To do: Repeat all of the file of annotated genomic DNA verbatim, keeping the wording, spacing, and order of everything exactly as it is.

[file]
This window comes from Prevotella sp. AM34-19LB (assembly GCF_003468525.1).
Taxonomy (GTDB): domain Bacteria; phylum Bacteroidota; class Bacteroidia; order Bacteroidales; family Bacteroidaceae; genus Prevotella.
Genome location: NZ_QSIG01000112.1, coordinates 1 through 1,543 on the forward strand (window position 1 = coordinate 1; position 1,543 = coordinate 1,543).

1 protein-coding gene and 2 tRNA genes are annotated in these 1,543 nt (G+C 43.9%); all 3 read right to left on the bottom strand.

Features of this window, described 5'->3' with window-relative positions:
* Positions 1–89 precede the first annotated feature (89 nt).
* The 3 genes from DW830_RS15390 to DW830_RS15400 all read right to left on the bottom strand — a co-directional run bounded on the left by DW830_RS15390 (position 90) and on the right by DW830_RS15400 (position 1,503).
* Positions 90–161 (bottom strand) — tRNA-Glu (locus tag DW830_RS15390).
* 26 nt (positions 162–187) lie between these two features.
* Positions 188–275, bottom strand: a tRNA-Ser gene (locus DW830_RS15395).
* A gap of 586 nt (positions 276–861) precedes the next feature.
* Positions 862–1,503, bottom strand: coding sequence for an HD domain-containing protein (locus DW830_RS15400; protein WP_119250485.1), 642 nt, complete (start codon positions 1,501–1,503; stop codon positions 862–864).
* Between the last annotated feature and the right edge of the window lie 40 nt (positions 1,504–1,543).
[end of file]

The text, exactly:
This window comes from Prevotella sp. AM34-19LB (assembly GCF_003468525.1).
Taxonomy (GTDB): domain Bacteria; phylum Bacteroidota; class Bacteroidia; order Bacteroidales; family Bacteroidaceae; genus Prevotella.
Genome location: NZ_QSIG01000112.1, coordinates 1 through 1,543 on the forward strand (window position 1 = coordinate 1; position 1,543 = coordinate 1,543).

1 protein-coding gene and 2 tRNA genes are annotated in these 1,543 nt (G+C 43.9%); all 3 read right to left on the bottom strand.

Features of this window, described 5'->3' with window-relative positions:
* Positions 1–89 precede the first annotated feature (89 nt).
* The 3 genes from DW830_RS15390 to DW830_RS15400 all read right to left on the bottom strand — a co-directional run bounded on the left by DW830_RS15390 (position 90) and on the right by DW830_RS15400 (position 1,503).
* Positions 90–161 (bottom strand) — tRNA-Glu (locus tag DW830_RS15390).
* 26 nt (positions 162–187) lie between these two features.
* Positions 188–275, bottom strand: a tRNA-Ser gene (locus DW830_RS15395).
* A gap of 586 nt (positions 276–861) precedes the next feature.
* Positions 862–1,503, bottom strand: coding sequence for an HD domain-containing protein (locus DW830_RS15400; protein WP_119250485.1), 642 nt, complete (start codon positions 1,501–1,503; stop codon positions 862–864).
* Between the last annotated feature and the right edge of the window lie 40 nt (positions 1,504–1,543).